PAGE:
Math Task Cards in Beta
Over 400 Math Task Cards are in Beta. I am so excited that this part of the journey has arrived. Sonya from Arithmophobia No More and I have been working together to make Gattegno's ideas and textbook easier to implement. Sonya has been creating a manual to explain all the ins and outs of the activities that are included in Gattegno’s textbook and the Handbook of Activities to make one awesome resource. The first module has been completed and Sonya is offering it free to her subscribers.
While you don’t need my task cards to implement the activities in Sonya’s manual, I made the task cards to help give you a resource that makes Gattegno more open and go. The task cards coordinate with Sonya’s manual by module and sections, so that way you can find them easily in the manual. This makes it easy to find the whys and hows behind the task cards.
Sonya and I want to nail this product down, so currently we are keeping the project in beta testing inside our Facebook group. If you are interested in joining beta testing, come join the Facebook group. We would love to have you!
Alright, I know you want to know more about the task cards, so let's dive in. Mind you we are only in Module 1 of the Manual and there are already over 400 task cards. Plus, there are more number building play mats that include all the rods.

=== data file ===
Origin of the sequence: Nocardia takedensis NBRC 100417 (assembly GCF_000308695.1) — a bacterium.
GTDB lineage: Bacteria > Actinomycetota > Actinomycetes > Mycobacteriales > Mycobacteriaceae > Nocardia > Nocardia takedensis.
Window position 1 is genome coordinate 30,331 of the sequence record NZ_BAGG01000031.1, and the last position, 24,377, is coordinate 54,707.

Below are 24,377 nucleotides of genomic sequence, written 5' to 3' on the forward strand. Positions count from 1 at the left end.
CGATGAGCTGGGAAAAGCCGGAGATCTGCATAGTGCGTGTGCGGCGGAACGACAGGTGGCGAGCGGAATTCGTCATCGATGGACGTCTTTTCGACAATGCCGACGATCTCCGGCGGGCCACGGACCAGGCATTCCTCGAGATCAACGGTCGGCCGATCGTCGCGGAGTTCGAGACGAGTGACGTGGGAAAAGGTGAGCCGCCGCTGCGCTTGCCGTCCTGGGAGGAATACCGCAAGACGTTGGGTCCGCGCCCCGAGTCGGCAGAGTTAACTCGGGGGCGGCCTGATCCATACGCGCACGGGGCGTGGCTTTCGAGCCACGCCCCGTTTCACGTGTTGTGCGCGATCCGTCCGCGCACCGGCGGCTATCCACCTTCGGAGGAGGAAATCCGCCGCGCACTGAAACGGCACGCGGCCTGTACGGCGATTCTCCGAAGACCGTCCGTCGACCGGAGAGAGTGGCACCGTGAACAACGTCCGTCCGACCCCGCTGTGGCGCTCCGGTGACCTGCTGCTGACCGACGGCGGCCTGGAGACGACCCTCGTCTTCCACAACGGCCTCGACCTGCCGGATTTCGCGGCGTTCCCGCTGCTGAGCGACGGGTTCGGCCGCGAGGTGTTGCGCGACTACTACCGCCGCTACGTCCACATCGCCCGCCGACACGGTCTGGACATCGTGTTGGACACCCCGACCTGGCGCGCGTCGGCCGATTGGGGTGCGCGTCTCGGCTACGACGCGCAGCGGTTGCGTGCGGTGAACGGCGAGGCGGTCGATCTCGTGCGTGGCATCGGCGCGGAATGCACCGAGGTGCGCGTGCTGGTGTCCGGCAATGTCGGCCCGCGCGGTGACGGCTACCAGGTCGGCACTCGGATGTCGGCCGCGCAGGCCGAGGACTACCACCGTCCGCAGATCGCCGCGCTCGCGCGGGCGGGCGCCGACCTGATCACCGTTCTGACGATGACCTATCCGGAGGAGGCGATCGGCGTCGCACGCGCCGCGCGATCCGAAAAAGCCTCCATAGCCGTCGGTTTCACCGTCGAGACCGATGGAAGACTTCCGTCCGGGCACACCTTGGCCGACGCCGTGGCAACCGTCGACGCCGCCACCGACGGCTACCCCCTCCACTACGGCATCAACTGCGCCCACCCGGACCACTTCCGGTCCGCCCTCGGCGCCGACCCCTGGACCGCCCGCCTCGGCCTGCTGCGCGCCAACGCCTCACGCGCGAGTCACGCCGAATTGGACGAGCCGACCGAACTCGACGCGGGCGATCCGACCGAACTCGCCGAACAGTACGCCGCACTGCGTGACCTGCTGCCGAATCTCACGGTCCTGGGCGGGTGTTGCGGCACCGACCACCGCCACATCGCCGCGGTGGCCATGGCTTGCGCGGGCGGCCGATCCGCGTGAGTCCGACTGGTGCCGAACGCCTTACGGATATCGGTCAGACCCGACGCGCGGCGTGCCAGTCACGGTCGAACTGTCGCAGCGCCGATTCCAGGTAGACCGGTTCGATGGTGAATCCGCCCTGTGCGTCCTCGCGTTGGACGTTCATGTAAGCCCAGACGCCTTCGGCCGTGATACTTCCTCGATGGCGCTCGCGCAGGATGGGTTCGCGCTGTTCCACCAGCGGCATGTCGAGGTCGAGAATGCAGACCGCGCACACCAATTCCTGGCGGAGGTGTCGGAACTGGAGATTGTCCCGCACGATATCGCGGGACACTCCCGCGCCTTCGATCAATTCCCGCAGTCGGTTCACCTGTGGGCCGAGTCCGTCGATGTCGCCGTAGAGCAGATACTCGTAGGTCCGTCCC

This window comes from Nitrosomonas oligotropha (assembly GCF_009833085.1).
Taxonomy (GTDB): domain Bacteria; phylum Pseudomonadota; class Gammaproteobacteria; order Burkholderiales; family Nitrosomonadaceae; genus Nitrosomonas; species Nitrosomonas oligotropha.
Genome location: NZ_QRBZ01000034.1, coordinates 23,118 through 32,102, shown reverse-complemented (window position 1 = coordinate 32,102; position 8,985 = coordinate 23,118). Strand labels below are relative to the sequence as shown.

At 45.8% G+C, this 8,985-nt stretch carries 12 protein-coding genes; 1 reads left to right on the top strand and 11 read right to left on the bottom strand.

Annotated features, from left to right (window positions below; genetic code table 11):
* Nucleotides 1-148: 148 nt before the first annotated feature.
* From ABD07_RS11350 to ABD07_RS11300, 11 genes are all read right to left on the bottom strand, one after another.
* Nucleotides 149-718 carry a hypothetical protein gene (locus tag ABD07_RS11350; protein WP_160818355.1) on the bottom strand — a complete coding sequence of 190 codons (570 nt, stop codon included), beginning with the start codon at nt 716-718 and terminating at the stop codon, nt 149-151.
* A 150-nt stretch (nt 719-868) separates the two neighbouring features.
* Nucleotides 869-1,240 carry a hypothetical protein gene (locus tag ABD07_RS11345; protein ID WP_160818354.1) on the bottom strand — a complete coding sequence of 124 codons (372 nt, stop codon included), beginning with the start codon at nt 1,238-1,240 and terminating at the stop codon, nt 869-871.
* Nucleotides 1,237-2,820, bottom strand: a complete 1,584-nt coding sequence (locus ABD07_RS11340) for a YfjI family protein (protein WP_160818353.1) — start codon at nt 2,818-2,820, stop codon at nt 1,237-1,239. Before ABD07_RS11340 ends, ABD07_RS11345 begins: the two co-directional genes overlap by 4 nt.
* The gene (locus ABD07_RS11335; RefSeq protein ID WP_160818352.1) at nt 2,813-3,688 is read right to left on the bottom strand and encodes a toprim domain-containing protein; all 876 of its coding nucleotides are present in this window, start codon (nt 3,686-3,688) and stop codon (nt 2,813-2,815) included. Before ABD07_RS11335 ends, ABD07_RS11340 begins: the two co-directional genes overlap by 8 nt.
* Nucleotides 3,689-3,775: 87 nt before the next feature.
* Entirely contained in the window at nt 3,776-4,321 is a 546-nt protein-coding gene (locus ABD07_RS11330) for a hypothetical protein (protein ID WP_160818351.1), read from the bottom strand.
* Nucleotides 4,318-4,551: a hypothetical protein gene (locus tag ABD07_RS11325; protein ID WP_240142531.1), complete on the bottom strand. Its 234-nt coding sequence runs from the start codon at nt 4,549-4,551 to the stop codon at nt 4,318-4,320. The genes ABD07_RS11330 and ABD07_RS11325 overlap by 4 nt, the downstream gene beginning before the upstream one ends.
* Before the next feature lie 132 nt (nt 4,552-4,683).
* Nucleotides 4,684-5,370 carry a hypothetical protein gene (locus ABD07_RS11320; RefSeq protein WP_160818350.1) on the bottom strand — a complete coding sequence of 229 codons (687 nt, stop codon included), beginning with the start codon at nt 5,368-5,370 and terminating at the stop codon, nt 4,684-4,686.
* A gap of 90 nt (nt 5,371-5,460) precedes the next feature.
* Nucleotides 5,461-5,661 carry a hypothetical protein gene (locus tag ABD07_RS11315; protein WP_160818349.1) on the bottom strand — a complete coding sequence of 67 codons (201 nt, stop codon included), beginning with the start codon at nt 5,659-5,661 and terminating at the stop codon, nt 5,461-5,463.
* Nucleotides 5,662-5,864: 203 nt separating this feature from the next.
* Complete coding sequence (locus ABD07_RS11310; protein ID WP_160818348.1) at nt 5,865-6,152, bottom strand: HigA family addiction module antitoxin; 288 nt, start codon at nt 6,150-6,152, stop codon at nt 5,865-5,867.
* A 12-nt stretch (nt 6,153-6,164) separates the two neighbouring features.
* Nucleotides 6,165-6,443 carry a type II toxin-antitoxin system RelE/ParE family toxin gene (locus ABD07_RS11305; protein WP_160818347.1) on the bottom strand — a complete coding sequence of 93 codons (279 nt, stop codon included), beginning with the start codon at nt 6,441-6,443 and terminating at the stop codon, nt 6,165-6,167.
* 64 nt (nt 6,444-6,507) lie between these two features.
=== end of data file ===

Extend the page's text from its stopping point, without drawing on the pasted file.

My favorite part of the PDL’s Math Task Cards for Module 1 is the Complement play mats. It is very much spring here on the homestead and we are raising chicks. They are the inspiration of the Complement play mats. My children just love rescuing the chicks out of trouble by completing the staircases.
This activity is easily extendable. You can have the student find more than one way to complete the staircase using more than one rod. You can challenge them to use all red rods. You can also challenge them use white rods. Ask them what they notice about the end result.
Want to know more about Gattegno and his educational philosophy of math? Go check out the new free video course I am creating. Even if you decide your hands are full of math curricula, you may find some of his philosophies and ideas for presenting and teaching concepts useful.
If you are playing with ten base blocks and want a place to get more inspiration or advice on teaching a concept, we would love to have you in our Facebook group. Hopefully, you find it a great resource.